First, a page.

Sprint 1

Prototyping our Controls System

Posted on October 28, 2016

As of sprint one, our goal was to create an immersive experience where, by putting on a google cardboard viewer, a user could look through the eyes of a tiny robot.

As such, we defined our minimum viable product as a mobile platform that streamed video from a single camera to a google cardboard virtual reality viewer. We also wanted to ideally make our experience truly immersive , provide web access, and have some sort of a manipulator on the robot that the user could control.

We recognized that one of our highest areas of technical risk was the connections between the many pieces of software and hardware that would be needed to control eye-robot. In order to buy down this risk, we sought to build a system that demonstrated all of the key hardware and software connections we’d need.

Sprint 1 planned system

Our planned controls system at this point consisted of a phone running a cardboard app that displayed video mjpg streams from two raspberry pi board computers on the robot and streaming accelerometer data that could be used to control the robot to one of the raspberry pis.We planned to use cameras purpose built to work with the raspberry pi hardware. The rasberry pi that recieved control data would communicate robot commands to an arduino via seria, which in turn would control the servos that moved the head and the motor controller that provided power to the drive motors.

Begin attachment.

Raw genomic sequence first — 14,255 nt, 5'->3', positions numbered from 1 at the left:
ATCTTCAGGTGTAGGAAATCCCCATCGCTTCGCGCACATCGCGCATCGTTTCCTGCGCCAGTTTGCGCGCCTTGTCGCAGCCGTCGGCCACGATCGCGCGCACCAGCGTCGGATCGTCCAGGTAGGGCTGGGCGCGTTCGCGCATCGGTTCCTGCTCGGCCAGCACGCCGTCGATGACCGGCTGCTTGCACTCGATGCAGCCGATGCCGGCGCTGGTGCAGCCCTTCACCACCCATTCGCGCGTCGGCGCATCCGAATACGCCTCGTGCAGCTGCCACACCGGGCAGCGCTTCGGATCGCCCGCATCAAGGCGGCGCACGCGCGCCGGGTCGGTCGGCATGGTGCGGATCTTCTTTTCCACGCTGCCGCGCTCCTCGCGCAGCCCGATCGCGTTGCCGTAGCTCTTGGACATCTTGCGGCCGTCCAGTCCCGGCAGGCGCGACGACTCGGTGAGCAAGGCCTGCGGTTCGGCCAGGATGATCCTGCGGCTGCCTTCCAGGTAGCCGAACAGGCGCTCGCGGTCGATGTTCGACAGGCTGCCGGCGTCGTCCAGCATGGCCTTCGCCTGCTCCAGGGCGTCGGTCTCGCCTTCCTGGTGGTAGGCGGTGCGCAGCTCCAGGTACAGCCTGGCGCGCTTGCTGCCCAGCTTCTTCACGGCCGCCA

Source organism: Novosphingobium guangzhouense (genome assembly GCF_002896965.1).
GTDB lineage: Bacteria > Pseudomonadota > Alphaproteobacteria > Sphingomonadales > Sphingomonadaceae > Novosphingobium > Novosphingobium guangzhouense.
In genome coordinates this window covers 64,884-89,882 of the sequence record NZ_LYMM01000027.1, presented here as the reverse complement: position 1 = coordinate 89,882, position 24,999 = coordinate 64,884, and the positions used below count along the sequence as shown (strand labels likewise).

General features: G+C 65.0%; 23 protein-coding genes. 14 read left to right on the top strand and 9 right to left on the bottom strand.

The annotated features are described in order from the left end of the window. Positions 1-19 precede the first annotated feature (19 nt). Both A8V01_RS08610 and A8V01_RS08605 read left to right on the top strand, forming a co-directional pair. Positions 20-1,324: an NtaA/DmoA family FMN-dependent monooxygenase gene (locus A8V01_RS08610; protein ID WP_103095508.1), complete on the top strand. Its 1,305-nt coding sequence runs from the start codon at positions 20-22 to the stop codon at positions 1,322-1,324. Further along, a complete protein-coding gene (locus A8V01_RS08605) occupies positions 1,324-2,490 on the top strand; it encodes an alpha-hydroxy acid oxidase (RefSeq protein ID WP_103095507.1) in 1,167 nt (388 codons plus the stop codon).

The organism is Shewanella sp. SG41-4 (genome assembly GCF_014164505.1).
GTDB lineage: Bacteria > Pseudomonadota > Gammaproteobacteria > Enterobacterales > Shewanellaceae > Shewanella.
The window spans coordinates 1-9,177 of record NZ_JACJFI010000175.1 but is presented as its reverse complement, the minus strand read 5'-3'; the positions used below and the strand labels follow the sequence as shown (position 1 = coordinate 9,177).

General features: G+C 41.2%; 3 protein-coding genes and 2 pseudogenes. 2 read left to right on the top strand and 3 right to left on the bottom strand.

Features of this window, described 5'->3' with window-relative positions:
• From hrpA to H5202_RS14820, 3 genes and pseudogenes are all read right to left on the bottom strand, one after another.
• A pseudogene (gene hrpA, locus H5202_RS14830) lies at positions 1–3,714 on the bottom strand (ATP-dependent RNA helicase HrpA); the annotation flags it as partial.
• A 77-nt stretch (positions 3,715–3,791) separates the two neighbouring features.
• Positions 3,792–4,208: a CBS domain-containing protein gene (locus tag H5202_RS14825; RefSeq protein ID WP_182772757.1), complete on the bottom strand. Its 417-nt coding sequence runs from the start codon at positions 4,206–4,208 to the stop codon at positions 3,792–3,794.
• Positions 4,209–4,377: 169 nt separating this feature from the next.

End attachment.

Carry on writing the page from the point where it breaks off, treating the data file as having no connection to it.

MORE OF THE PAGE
Sprint 1 current system

By the end of the first sprint, We had an android app on the phone displaying an mjpeg stream from a rasberry pi connected to a USB webcam. We also had the robot controlled via arduino, though instead of controlling the robot via serial from a raspi we used a python script on a computer to generate the robot commands.

Sprint 1 product

Sprint 1 Phone Image

Through the course of our sprint, we learned that the google cardboard and immersive aspects of our project would be the hardest to implement. Performance limitations on the phone made mjpeg streaming at high framerates a difficult problem to solve, and the learning curve to use the google caradboard API was incredible steep. We also learned that we had to plan for our team member avaliability in advance so we weren’t missing team members through our crunch time, and make sure that we were all working towards our goals at all times.